City officials were miffed that the event, held outdoors, became an impromptu gun show as enterprising buyers cruised the two-hour lines, offering higher prices than the $100 for pistols, rifles and shotguns and $200 for “assault weapons” being provided by the city. Seattle plans to run another event, with limited access to thwart outside buyers.
Anyone who sold an “assault weapon” for $200 in the current environment lost $1,000 or more, and private buyers were keen to make that point and offer cash on the barrelhead.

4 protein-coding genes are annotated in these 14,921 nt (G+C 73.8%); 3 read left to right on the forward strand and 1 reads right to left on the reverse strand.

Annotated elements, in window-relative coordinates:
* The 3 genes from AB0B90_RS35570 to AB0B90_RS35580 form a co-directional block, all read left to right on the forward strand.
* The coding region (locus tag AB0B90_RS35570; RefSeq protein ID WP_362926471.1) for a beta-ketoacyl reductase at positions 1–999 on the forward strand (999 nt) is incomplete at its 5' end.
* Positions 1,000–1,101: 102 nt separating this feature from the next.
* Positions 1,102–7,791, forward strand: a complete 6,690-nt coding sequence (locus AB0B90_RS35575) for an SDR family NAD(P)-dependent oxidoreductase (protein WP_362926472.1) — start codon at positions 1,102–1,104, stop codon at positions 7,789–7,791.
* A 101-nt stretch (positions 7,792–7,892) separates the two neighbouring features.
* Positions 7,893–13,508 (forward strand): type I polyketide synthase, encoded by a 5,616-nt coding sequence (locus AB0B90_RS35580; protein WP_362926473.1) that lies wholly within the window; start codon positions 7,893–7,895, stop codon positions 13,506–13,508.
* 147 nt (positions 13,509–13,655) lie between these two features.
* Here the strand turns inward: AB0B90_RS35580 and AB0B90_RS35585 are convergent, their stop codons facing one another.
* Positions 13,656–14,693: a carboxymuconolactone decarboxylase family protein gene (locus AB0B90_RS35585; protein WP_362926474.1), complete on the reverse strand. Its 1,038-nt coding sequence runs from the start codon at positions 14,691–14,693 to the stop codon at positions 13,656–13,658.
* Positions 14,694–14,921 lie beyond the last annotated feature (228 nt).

Gun owners loathe “buybacks” because the name implies that somehow we got the guns from the government in the first place. There also is no question that valuable antiques get swept up in these efforts, though one suspects the choicest specimens make their way into the gun safes of top police officials.
Most of the guns pulled in are old bolt-action shotguns, .22 rifles and chain-store specials that were in no great danger of harming anyone, resting as they were in the back of some closet. Anti-gunners like gun buybacks because they think the events reduce the number of gun owners. Unfortunately for them, their agitation for gun control is making new owners every day, and owners who are using their guns, not letting them rust in the attic. That’s a trade I’ll take every time.